Around $300m will be put into developing its linear alkyl benzene plant in Ruwais, in which it holds equal partnership with Adnoc
Abu Dhabi-owned Cepsa looks at $500m spend for global speciality chemicals business
Cepsa, the Spanish energy company fully owned by Mubadala, will spend $500 million (Dh1.83 billion) over the next three years to develop its linear alkyl benzene (LAB) business, of which $300m will be spent in Abu Dhabi alone, according to its chief executive.
LAB, one of Cepsa’s key speciality petrochemical products, is a chemical used in the manufacture of biodegradable household and industrial detergents.
Cepsa, which signed an agreement to build a 150,000-tonne LAB plant with state-owned Abu Dhabi National Oil Company, values the project between $575m and $625m, according to chief executive Pedro Miro.
"Our estimation for the LAB plant here is $575 and $625m, and since it’s a 50:50 joint venture, it will be $300m each way,” he told The National.
Cepsa, which held back its plans for an initial public offering at a domestic exchange, operates LAB plants in Spain, Canada, Brazil, and one with Adnoc at its expanding downstream facilities in Abu Dhabi's western region of Ruwais.
The Spanish company is in the process of upgrading some existing plants, on which it would spend the remainder of its capital expenditure.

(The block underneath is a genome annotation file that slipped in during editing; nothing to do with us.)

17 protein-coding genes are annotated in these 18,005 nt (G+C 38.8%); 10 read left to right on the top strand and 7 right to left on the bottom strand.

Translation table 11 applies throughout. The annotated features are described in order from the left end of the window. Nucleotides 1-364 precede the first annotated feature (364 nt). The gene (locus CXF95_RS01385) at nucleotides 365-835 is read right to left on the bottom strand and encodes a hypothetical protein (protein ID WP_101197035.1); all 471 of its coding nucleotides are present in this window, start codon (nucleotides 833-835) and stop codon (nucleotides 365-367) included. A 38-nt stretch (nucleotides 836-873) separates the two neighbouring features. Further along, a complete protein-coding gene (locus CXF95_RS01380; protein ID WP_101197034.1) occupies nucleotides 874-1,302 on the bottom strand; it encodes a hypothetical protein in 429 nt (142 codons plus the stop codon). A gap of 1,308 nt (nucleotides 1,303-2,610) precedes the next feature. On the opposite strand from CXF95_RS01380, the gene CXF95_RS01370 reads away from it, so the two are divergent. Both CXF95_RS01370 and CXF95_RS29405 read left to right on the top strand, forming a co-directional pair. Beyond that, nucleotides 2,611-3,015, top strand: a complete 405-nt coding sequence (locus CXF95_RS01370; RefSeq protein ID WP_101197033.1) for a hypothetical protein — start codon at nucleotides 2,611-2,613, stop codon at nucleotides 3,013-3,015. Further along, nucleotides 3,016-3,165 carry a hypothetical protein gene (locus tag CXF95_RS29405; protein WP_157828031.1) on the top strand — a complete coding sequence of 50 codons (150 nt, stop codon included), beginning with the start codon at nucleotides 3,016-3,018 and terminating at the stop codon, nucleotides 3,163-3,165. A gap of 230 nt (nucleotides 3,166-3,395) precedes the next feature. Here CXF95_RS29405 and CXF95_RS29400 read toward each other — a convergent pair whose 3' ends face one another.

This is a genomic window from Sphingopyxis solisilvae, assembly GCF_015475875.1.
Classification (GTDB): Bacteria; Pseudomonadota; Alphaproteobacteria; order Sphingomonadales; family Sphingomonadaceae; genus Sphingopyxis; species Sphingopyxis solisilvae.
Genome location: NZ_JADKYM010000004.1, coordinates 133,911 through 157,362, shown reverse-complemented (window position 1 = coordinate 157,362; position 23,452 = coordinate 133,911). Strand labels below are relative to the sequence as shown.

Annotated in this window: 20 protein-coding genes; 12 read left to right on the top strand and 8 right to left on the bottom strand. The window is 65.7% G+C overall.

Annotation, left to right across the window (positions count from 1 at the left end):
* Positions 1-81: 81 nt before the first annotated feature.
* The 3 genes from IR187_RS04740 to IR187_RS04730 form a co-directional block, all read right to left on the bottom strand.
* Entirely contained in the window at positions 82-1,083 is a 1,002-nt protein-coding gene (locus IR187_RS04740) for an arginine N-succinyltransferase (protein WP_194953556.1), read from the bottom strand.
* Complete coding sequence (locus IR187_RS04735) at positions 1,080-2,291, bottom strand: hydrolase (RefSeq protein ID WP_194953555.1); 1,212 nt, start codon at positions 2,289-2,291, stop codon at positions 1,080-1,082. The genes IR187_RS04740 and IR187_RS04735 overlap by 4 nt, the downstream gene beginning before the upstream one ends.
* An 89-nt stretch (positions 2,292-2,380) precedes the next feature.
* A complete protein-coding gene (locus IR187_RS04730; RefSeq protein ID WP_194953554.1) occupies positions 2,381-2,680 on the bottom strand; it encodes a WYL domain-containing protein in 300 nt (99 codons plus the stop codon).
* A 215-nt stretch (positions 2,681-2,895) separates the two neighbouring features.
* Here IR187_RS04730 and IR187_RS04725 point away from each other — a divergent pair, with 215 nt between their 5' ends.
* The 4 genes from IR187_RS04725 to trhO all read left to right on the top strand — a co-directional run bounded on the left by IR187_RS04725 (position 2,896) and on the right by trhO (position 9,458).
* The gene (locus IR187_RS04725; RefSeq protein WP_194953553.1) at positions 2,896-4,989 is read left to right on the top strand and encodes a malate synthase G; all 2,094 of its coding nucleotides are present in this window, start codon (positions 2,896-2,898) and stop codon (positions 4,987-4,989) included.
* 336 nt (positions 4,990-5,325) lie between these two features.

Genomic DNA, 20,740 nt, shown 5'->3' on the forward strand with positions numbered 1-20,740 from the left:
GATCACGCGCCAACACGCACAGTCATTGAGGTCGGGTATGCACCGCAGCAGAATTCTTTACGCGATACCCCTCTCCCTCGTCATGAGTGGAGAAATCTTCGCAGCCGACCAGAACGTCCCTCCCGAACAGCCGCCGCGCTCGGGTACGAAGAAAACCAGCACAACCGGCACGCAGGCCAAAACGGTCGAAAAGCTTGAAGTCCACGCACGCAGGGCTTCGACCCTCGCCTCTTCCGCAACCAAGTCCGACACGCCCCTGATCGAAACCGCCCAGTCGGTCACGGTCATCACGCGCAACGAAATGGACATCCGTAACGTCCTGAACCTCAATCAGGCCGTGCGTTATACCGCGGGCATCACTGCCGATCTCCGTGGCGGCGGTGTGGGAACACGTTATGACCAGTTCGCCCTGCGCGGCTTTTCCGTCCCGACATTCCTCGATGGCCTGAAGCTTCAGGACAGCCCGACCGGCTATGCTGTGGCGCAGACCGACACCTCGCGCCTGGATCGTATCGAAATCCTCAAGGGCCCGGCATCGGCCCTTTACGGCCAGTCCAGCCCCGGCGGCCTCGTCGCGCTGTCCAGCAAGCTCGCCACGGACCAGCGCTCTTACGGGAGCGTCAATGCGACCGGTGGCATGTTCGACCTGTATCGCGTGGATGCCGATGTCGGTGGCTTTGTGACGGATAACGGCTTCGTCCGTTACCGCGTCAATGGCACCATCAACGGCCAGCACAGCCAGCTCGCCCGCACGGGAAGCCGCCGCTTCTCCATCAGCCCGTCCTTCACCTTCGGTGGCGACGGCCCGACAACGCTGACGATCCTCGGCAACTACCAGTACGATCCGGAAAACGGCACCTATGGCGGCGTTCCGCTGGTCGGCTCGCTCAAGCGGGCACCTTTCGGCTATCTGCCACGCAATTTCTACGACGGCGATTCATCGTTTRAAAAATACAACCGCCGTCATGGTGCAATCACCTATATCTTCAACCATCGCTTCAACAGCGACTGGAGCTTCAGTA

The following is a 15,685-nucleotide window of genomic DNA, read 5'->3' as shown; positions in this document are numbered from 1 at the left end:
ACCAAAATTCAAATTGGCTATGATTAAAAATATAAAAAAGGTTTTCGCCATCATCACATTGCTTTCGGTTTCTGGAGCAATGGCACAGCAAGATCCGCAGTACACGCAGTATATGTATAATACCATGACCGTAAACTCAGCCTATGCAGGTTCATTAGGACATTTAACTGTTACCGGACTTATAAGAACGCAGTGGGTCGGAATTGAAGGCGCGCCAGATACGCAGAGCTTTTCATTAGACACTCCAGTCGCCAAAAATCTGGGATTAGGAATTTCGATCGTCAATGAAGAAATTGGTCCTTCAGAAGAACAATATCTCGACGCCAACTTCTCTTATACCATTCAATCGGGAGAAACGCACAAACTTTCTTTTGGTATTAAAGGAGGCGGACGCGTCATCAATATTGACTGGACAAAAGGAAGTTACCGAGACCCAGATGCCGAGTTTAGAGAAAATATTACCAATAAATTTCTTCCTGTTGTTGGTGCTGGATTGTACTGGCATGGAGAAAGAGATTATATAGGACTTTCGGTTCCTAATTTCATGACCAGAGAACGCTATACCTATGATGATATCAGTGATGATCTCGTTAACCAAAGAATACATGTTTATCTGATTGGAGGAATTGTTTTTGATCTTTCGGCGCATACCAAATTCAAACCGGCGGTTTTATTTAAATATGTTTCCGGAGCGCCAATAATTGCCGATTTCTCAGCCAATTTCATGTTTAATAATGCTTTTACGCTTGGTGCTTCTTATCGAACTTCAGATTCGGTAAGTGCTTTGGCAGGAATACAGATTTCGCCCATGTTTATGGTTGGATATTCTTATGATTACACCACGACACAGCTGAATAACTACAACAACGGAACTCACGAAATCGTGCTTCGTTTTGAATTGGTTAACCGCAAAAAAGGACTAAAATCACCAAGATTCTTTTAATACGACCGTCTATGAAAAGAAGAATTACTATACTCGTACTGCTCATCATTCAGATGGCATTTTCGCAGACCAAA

"We have a little bit less than $100m in Spain, $50m in Brazil and another $25m to $30m in Canada,” said Mr Miro.
"All of this gives us [a capex] of $500m for [the LAB business] in the next two and half to three years, keeping in mind we have a partner in Brazil, Petrobras, which is sharing 27 per cent and we have 73 per cent, so the total capex for LAB plants Cepsa is involved in is higher,” he clarified.
In Abu Dhabi, Cepsa has undertaken front-end engineering and design (Feed) works on its planned LAB facility, and is expected to award a contract soon.
“We have launched the tendering process for the Feed, these rounds have been finalised and in a matter of days Feed will be awarded to an engineering company,” Mr Miro said, declining to name the firm.
The design work will take nine months from now, with the project expected to be sanctioned during “summertime” in 2019, he said.
"We’re looking at summertime [for the project to] be sanctioned and one of the advantages we have for the LAB is that we know the market and the customers because we use our own technology,” he added.
Apart from LAB, Cepsa was also awarded a 20 per cent stake in Adnoc’s Umm Lulu and SARB offshore concessions earlier this year, which will see its first cargo shipped “in the coming weeks”, according to Mr Miro.
The expansion of production “was progressing” with 100,000 barrels per day output capacity targeted by the beginning of the first quarter of 2019.
He said the quality of the Umm Lulu crude, which Adnoc recently graded and began to market, was "good and widely accepted” and expected to fetch a good price among buyers from the east.